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Sigh, i always know less than i thought i did

Discussion in 'General Instruction [BG]' started by d8g3jdh, Sep 29, 2005.


  1. d8g3jdh

    d8g3jdh Guest

    Aug 9, 2005
    Ive been going through some of the posts here, and i relized i know nothing (even less nothing then before, it seems). So i need some help.

    What do the following words mean, and how do they relate to bass:

    chords

    modes

    harmonics

    more to come! also, i know that a key is what tells you how many sharps/flats in a piece of music, and that the circle of fifths tells you how many sharps/flats in that key, but i wasnt sure about the relation between keys and scales. Are all scales in that key (eg, C major scale is in key of C major, A minor scale is in the key of A minor, etc.)? when im trying to write basslines, should they stick to the notes in a single key, or should i try variations?

    Finally, i feel as though ive hit a plateau in my skill. Learning songs is fun, but is a little boring now, and so ive decided to turn to theory, ear training and learning to read sheet music to build my musicianship. Am i on the right track? If so, how should i go about doing these things? If not, what is the right track?

    This thread is not complete, as i have more questions i will keep posting them here.

    Thanks for any feedback given

    peace
     
  2. Correlli

    Correlli

    Apr 2, 2004
    New Zealand
    I done a far bit of study in Chords. A simple chord is a Triad, which may consist of 1-3-5. Bass players usually use chord patterns, and use these patterns to create Grooves of some sort. The diagram below is a C Major Triad Chord, where C (1) - E (3) - G (5). So chords are not the same as chords played by a rhythm guitarist, it's more about the pattern and the notes that can be used in grooves. Most of my bass playing is centered around chord patterns.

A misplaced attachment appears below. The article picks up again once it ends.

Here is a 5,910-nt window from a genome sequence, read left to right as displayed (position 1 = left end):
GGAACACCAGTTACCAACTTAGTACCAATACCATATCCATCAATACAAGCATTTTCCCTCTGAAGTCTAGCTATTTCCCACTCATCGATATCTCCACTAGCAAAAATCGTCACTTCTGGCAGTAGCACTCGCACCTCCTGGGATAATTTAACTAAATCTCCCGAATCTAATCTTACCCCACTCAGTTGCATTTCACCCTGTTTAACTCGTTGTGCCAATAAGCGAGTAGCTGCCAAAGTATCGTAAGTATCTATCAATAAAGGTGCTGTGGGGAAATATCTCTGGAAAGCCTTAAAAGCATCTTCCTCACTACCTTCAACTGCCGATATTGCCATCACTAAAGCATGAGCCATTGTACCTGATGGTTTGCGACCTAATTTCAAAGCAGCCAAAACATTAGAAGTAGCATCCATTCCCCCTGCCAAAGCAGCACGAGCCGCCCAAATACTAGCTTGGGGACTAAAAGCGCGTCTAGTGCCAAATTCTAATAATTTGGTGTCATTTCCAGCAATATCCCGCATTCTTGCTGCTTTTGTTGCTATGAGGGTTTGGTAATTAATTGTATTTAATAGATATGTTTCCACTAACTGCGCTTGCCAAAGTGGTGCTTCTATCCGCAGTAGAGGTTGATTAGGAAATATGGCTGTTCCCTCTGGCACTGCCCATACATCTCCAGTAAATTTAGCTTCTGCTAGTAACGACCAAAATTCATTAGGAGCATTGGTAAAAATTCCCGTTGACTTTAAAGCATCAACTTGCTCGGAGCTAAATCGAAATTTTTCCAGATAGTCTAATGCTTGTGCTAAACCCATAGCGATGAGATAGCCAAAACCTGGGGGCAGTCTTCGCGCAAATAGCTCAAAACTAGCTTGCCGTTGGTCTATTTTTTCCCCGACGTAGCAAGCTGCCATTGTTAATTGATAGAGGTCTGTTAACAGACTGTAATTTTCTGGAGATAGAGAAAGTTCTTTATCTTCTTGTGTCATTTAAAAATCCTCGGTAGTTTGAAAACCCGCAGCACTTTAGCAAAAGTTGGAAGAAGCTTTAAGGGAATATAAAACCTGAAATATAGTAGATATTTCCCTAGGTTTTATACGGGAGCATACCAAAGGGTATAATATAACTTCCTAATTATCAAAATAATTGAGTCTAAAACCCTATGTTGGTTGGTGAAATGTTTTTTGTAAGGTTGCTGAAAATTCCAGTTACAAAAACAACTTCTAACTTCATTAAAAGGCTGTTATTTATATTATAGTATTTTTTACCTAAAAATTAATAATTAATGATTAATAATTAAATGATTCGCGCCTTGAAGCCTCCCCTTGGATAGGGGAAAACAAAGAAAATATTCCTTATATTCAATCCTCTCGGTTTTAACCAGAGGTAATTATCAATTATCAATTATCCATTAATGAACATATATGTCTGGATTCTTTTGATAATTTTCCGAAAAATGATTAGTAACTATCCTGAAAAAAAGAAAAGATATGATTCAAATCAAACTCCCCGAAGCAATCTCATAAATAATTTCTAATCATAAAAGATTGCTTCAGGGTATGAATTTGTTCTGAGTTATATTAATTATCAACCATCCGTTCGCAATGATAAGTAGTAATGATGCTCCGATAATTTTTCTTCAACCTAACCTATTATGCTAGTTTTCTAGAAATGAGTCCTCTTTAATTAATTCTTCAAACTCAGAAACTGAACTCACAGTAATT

Code:
    |  |  |  |
    |  E  |  |
    C  |  |  |
    |  |  |  |
    |  G  |  |
    |  |  |  |
    [U]|  |  |  |[/U]  12
    |  |  |  |
    
    Chords also have Inversions, which basicly means that the notes are the same, but the pattern is reorganised using a different bass note. There are 3 basic inversion patterns of C Major Traid.
    You have the Root, which is the pattern above, and the 1st and 2nd inversion shown below.

    1st inversion - bass note is E
    Code:
    |  |  |  |
    |  |  G  C
    |  |  |  |
    |  E  |  |
    |  |  |  |
    |  |  |  |
    |  |  |  |
    |  |  |  |
    [U]|  |  |  |[/U]  12
    |  |  |  |
    
    2nd inversion -bass note is G
    Code:
    |  |  |  |
    |  |  |  |
    |  |  |  |
    |  |  |  |
    |  |  |  |
    |  |  |  E
    |  G  C  |
    |  |  |  |
    [U]|  |  |  |[/U]  12
    |  |  |  |
    
    That's a quick intro on Chords.
     
  3. *ToNeS*

    *ToNeS*

    Jan 12, 2001
    Sydney AU
    Wow. This is heavy. You might want to check out a website dedicated to introductory theory, otherwise the helpful folk at TB are going to be typing for a long, long time, and they have doughnuts to eat. Try BASSLOBSTER. Should get you headed in the right direction.
     
  4. Wrong Robot

    Wrong Robot Guest

    Apr 8, 2002